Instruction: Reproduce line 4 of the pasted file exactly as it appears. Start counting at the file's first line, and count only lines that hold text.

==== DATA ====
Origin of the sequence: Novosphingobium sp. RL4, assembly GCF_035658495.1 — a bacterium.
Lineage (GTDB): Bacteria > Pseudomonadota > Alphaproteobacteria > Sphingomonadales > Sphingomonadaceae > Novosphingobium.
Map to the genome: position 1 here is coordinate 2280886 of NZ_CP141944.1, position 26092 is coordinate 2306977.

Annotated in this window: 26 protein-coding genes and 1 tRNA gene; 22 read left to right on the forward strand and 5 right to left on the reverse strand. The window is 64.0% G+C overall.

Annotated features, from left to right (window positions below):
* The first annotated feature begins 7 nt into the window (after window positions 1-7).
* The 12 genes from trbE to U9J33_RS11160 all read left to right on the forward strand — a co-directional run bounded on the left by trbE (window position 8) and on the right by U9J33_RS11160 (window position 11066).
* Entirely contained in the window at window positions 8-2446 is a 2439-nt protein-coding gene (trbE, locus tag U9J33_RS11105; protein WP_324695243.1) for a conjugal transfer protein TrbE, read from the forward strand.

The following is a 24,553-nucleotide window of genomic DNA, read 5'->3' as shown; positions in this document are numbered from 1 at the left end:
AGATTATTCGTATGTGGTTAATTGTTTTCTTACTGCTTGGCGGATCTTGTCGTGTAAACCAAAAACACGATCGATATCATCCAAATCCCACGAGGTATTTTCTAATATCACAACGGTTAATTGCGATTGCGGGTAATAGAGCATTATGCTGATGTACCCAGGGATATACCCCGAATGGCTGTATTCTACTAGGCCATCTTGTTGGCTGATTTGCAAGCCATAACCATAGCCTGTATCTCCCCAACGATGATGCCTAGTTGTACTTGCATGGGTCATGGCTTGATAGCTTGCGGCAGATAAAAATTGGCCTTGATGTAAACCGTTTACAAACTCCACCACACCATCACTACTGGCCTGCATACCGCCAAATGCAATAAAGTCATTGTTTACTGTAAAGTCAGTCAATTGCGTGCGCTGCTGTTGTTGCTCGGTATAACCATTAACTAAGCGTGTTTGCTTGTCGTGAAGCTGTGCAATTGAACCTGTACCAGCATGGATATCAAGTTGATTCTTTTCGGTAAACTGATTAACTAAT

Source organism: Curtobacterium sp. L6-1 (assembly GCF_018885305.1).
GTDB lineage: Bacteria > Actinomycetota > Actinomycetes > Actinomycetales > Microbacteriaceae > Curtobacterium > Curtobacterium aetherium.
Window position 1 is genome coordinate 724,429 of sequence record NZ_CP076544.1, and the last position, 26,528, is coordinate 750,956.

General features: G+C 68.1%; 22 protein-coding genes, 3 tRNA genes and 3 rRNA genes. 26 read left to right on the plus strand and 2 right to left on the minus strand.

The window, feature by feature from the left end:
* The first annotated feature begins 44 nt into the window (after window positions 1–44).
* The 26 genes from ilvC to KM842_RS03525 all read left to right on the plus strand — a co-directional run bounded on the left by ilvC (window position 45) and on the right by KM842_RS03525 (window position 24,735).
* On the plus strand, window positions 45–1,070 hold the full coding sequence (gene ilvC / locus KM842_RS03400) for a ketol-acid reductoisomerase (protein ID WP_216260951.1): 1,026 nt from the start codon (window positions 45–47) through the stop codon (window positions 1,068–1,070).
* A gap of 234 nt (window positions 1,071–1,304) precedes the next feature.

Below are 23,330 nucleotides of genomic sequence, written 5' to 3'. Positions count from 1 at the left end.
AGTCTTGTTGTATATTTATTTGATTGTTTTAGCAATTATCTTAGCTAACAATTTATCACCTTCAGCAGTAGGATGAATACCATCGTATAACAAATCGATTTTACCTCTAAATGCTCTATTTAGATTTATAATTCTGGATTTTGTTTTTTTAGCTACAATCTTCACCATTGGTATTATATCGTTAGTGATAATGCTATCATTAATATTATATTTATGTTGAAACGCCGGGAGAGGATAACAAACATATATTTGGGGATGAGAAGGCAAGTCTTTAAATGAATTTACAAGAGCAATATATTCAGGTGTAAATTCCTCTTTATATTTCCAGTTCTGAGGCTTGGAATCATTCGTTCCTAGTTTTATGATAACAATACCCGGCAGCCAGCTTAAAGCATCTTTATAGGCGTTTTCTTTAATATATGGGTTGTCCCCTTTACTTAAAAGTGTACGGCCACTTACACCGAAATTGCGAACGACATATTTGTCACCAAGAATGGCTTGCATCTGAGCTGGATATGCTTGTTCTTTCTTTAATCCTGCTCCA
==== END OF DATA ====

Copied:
Annotated in this window: 26 protein-coding genes and 1 tRNA gene; 22 read left to right on the forward strand and 5 right to left on the reverse strand. The window is 64.0% G+C overall.